6 Things My Single Self Apologized To My Mommy Self For

July 20, 2014|Posted in: Self

I wrote this article as a guest post on Daddy Doin’ Work. But I thought I’d also post it here because it’s just so awesome. 😉

You know you’ve done it before kids – rolling your eyes at parents whose kids are having a tantrum in the middle of Toys R Us, playground, or in the middle of a restaurant while they simply sit there and watch. You think to yourself, “Why isn’t that parent doing anything about it?!” Fast forward years later, and I am that parent whose child is having a breakdown in public, letting them kick their feet until they’re done.  Or how about seeing the parents at a table chatting while their little one is on an iPhone or iPad thinking, “When I have kids, they’re going to never use one of those at the dinner table”? You guessed it. Fast forward years later, and every once in a while when mommy and daddy are dying for a night out at dinner trying to avoid a huge tantrum, you better believe that iPad comes out.

I shake my head at how my single self once thought how I could do it better when I became a parent, when in reality, every family has a different story, different circumstances, and different dynamics. Overall, I now know that everyone should really be more empathetic rather than judgmental; however, this is what my single self would say to my mommy self:

1)   I’m sorry I thought saying nothing was bad parenting:

We’ve all witnessed kids having meltdowns. Whether it is from not getting a toy, to not feeling well, to being upset that mommy is making a kid wear shoes when he wants to go barefoot. AND to top that all off, when a person watches all of this go down says nothing, or calmly tells them, “It’s cool” and then takes a trip to Judgment City. Being a parent I’ve learned that some kids are just more emotional than others, and each kid is different. Techniques that would calm one child down, won’t necessarily work for another kid (at least in my experience). AND… even sometimes giving a child the attention in the middle of a tantrum, can only entice them more because it’s getting the attention of mommy and daddy.  As long as the kid isn’t hurting themselves or others, sometimes just saying nothing can disengage the situation and allow your child to get out their frustrations.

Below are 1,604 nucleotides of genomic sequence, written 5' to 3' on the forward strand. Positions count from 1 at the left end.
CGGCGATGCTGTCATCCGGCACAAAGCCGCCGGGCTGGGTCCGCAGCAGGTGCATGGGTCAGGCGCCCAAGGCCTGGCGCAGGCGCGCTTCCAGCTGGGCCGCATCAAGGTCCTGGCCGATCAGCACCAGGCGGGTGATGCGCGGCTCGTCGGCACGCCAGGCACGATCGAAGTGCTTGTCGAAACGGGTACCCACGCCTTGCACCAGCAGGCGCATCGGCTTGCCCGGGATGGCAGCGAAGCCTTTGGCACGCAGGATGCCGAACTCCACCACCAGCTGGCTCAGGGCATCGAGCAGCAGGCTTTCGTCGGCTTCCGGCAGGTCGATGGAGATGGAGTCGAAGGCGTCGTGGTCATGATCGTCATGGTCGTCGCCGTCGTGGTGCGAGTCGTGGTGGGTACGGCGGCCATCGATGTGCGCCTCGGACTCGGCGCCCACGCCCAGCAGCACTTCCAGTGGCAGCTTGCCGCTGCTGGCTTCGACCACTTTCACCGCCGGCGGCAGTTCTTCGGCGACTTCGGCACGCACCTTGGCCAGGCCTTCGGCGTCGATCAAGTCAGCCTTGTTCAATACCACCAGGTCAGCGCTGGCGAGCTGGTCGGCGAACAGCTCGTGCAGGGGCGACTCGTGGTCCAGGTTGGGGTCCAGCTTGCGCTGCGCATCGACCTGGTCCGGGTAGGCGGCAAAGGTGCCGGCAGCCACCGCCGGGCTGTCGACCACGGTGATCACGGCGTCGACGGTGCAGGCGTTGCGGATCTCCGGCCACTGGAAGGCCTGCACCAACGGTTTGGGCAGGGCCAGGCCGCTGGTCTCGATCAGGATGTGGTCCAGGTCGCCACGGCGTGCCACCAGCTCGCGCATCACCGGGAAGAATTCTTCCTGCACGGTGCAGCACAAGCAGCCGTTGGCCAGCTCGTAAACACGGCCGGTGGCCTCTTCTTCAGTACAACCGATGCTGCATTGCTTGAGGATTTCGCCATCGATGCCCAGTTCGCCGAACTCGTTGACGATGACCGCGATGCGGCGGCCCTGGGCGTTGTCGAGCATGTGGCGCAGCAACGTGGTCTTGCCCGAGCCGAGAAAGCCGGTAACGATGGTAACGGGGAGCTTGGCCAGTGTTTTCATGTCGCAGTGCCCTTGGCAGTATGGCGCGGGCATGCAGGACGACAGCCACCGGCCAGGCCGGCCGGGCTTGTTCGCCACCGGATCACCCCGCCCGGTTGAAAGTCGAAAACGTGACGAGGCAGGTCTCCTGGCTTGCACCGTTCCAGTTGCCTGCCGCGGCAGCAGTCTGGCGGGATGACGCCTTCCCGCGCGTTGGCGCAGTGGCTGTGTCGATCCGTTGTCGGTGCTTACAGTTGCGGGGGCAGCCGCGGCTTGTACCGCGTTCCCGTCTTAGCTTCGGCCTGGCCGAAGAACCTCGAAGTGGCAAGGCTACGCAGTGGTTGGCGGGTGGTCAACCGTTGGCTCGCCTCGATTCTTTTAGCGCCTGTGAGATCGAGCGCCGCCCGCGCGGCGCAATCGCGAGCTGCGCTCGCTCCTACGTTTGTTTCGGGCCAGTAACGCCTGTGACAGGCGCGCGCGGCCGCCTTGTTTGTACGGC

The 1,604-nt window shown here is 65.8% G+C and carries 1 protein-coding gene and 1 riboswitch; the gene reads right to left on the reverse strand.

2)   I’m sorry I thought technology at the table meant lazy parenting:

Having an engineering background, and being around technology my entire life really makes me want to embed my children in technology except for instances of being social. Now that I’m a parent, I know that whipping out my smart phone does in fact help. I’m not saying this is a constant occurrence in my household, but sometimes in public with a very over-active kid, it buys us time to eat and go, vs. packing everything in to-go containers. Coming from a family with only one local grandparent who travels 9 out of the 12 months, and who has siblings who all have young kids, going out can be difficult for us (especially with a kid who takes a while to warm up to people – so sitters are not easy to come by)…sometimes my hubs and I are dying to go out to dinner, that bringing Mr. iPad can allow us the 10-15 minutes of dinnertime we need to reconnect.